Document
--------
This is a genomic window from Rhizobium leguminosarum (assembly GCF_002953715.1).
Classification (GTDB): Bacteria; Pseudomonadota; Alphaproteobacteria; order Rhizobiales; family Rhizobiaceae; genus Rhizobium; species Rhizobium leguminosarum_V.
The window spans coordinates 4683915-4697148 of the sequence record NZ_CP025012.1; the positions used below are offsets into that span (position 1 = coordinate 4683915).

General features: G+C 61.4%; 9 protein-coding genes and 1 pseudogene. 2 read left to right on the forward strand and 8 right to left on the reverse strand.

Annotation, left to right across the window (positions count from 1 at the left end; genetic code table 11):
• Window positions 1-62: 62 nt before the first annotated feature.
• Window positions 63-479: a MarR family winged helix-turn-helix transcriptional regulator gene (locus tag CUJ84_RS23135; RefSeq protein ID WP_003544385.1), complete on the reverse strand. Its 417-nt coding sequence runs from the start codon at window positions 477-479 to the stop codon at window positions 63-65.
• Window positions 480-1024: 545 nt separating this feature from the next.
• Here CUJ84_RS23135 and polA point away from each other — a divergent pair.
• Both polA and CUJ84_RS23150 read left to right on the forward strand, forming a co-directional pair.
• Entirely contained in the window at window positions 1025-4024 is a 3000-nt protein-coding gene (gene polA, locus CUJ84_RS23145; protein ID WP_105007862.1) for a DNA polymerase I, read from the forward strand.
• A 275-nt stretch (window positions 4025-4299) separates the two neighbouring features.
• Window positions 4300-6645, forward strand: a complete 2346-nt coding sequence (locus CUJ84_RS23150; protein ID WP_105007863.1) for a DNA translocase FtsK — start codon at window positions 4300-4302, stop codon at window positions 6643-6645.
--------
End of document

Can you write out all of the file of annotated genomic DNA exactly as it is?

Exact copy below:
This is a genomic window from Rhizobium leguminosarum (assembly GCF_002953715.1).
Classification (GTDB): Bacteria; Pseudomonadota; Alphaproteobacteria; order Rhizobiales; family Rhizobiaceae; genus Rhizobium; species Rhizobium leguminosarum_V.
The window spans coordinates 4683915-4697148 of the sequence record NZ_CP025012.1; the positions used below are offsets into that span (position 1 = coordinate 4683915).

General features: G+C 61.4%; 9 protein-coding genes and 1 pseudogene. 2 read left to right on the forward strand and 8 right to left on the reverse strand.

Annotation, left to right across the window (positions count from 1 at the left end; genetic code table 11):
• Window positions 1-62: 62 nt before the first annotated feature.
• Window positions 63-479: a MarR family winged helix-turn-helix transcriptional regulator gene (locus tag CUJ84_RS23135; RefSeq protein ID WP_003544385.1), complete on the reverse strand. Its 417-nt coding sequence runs from the start codon at window positions 477-479 to the stop codon at window positions 63-65.
• Window positions 480-1024: 545 nt separating this feature from the next.
• Here CUJ84_RS23135 and polA point away from each other — a divergent pair.
• Both polA and CUJ84_RS23150 read left to right on the forward strand, forming a co-directional pair.
• Entirely contained in the window at window positions 1025-4024 is a 3000-nt protein-coding gene (gene polA, locus CUJ84_RS23145; protein ID WP_105007862.1) for a DNA polymerase I, read from the forward strand.
• A 275-nt stretch (window positions 4025-4299) separates the two neighbouring features.
• Window positions 4300-6645, forward strand: a complete 2346-nt coding sequence (locus CUJ84_RS23150; protein ID WP_105007863.1) for a DNA translocase FtsK — start codon at window positions 4300-4302, stop codon at window positions 6643-6645.